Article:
P.S. On the other day I visited a local store for antique building materials and found out that they also have a supply of old Billnäs axe heads for 7-15€ each. It would be a quite simple task to buy one and make a new shaft as per the instructions posted earlier. I really not have a use for an axe of that size right now but perhaps later I will...
     
  12. Martti

    Martti Full Member

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    If you wonder what else Finnish men carried on their belt, expect a puukko and an axe, look no further. Crochet bag became popular engagement gifts to the groom during the mid-19th century. These could be used to store similar things that a leather one would contain: tobacco, firesteel, needles. I am now trying to get a copy of a book that explains how these were made.

    http://www.ennenjanyt.net/2006_2/referee/luutonen.html
    [​IMG]
     
  13. belabear

    belabear Tenderfoot

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    matti i thank you for this wealth of information!!!

    cheers from austria

    belabear
     
  14. rezilo

    rezilo Guest

    I think this is by far the best post in a long time. Very well written. I enjoy this presentation. Keep up. Greetings from Slovenia.
     
    #94 rezilo, Dec 7, 2011
    Last edited by a moderator: Dec 8, 2011
  15. lisa

    lisa Tenderfoot

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    Really great thread! Thanks for this wealth of fascinating insight Martti :)

    Lisa
     
  16. PaulSanderson

    PaulSanderson Settler

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    great read! enjoyed every article here...thanks a lot :O)
     
  17. Martti

    Martti Full Member

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    Again, thank you for the kind words! Since we're closing in to the best hunting time for fur-bearing animals, I decided to show you few fur items from Finns', Karelians' & Sámis' inventory.

    What I have been reading from old property inventories starting from the 17th century, ordinary people wore only fur items made from reindeer, sheep, seal, badger, squirrel, dog, wolf and bear. The more valuable and/or weaker skins were sold or collected by the State as a tax. These include lynx, beaver, marten, wolverine and fox. Interesting enough moose's skin was not used as it is but was tanned into leather. Some animals could be used by the people themselves or sold abroad, as it was in the case of otter.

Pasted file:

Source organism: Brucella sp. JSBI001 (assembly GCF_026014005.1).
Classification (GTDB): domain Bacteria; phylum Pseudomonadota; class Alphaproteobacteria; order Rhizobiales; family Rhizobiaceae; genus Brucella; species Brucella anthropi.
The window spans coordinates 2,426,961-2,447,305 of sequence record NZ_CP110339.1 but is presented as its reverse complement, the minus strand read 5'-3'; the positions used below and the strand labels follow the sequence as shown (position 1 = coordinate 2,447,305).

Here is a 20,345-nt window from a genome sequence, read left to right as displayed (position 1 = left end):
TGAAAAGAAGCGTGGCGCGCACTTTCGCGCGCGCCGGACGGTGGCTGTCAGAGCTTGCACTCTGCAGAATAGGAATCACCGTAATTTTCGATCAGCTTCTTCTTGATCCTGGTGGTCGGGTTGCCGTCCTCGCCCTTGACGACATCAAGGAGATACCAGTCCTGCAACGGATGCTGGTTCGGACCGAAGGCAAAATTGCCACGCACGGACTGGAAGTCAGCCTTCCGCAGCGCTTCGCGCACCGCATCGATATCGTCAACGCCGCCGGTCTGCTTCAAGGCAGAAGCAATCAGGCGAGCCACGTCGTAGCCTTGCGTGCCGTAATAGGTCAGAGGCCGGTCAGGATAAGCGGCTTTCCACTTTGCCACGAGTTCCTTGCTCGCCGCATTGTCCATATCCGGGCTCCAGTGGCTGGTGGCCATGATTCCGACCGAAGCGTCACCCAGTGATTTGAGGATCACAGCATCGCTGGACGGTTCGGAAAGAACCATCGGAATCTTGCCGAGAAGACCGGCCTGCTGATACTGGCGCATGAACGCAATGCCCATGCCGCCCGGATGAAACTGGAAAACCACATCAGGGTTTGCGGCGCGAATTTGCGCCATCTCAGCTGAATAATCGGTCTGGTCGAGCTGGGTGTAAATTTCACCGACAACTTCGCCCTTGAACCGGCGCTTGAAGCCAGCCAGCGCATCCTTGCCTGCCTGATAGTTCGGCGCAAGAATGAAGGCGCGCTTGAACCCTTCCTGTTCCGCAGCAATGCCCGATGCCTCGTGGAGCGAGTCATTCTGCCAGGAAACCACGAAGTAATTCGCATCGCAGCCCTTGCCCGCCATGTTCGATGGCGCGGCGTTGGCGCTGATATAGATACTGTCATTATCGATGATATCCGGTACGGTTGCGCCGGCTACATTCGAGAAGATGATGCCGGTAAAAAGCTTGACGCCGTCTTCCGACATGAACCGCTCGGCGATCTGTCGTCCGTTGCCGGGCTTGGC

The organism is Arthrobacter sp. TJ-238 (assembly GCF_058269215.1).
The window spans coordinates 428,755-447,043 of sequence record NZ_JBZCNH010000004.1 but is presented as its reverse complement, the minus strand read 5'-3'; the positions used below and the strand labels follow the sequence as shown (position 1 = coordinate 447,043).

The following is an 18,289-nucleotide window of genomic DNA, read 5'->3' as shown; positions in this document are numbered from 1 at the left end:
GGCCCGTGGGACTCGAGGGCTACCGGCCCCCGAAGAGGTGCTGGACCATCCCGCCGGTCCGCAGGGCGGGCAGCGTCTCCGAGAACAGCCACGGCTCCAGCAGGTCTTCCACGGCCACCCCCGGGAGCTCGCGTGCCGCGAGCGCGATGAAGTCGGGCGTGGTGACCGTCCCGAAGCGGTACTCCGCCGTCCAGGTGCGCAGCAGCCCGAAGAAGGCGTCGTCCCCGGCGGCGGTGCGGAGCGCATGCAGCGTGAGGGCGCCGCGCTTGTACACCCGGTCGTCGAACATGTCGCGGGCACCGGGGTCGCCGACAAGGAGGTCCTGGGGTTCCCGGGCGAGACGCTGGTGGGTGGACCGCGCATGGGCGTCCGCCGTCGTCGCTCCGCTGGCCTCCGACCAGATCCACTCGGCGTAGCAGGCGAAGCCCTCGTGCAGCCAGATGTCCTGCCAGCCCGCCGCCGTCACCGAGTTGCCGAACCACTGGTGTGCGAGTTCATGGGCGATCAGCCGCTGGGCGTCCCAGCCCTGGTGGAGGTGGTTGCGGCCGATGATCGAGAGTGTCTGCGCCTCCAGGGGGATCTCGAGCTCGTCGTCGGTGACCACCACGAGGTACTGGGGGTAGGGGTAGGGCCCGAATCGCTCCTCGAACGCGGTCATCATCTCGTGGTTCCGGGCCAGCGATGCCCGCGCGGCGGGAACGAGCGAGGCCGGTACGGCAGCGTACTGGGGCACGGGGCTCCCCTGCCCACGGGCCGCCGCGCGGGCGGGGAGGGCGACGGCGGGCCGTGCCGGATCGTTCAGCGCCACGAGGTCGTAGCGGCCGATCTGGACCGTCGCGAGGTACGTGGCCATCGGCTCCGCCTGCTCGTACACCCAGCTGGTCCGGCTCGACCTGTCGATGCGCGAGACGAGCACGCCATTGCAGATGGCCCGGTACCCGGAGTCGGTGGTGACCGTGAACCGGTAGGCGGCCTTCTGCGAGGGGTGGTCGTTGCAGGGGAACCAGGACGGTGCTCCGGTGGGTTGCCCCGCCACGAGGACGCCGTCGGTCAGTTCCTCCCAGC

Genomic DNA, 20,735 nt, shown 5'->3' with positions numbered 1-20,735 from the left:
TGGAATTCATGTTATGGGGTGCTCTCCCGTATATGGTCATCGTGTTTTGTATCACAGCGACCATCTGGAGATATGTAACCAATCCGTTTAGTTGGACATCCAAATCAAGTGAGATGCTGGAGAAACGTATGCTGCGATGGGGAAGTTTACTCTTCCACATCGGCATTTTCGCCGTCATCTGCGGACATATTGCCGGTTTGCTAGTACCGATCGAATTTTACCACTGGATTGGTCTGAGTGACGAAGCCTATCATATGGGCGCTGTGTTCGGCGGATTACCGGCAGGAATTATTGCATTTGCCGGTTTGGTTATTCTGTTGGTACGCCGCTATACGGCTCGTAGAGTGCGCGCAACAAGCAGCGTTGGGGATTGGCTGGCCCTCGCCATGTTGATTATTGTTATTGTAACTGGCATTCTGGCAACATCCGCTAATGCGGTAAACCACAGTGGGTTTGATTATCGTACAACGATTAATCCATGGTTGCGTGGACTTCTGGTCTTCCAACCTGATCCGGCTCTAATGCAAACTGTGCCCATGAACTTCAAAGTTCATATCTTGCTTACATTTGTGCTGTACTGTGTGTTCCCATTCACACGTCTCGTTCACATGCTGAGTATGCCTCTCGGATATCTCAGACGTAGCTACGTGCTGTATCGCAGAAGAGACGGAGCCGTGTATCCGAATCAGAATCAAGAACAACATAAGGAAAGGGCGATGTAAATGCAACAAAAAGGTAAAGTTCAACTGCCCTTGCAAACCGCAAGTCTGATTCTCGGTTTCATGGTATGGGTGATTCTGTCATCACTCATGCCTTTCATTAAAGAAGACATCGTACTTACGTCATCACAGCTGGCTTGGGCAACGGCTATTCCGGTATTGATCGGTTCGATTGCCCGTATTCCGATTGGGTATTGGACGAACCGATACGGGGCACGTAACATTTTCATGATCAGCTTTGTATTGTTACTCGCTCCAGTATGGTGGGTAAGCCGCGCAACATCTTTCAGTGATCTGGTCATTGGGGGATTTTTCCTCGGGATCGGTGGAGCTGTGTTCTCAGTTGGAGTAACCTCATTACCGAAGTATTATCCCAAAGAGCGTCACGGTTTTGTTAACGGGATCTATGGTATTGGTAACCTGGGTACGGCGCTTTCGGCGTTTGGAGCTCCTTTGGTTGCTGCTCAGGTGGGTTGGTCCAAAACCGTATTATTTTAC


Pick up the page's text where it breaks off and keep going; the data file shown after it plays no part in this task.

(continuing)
I have some patterns for mittens and hats if anyone is interested.

    1. Finnish dogskin mittens.
    [​IMG]

    2. Karelian women's fleece/fox fur hat
    [​IMG]


    3. Finnish fleece hat.
    [​IMG]

    4. Sámi fox fur hat.
    [​IMG]

    5. Sámi squirrel collar.
    [​IMG]
     
  18. RonW

    RonW Native

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    The mittens look good and so does that Finnish hat!
     
  19. Martti

    Martti Full Member

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  20. Martti

    Martti Full Member

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    Here are two patterns for Finnish "moccasins" or paulakenkä as they are called here. They could be used either during the summer or winter, first along with footwraps and latter with shoe grass or straws depending of the municipality. Some say that straws were better. A colourful woolen band was strapped on top of the top part to keep the snow out from the shoe during winter times. To my best knowledge these were used until the 1930s before "better" modern shoes replaced them.

    I have retraced these from Osmo Vuoristo's old study from 1954. The left one originates from Kuortane, while the right one is from Ikaalinen. The top part is the same for both shoes.

    [​IMG]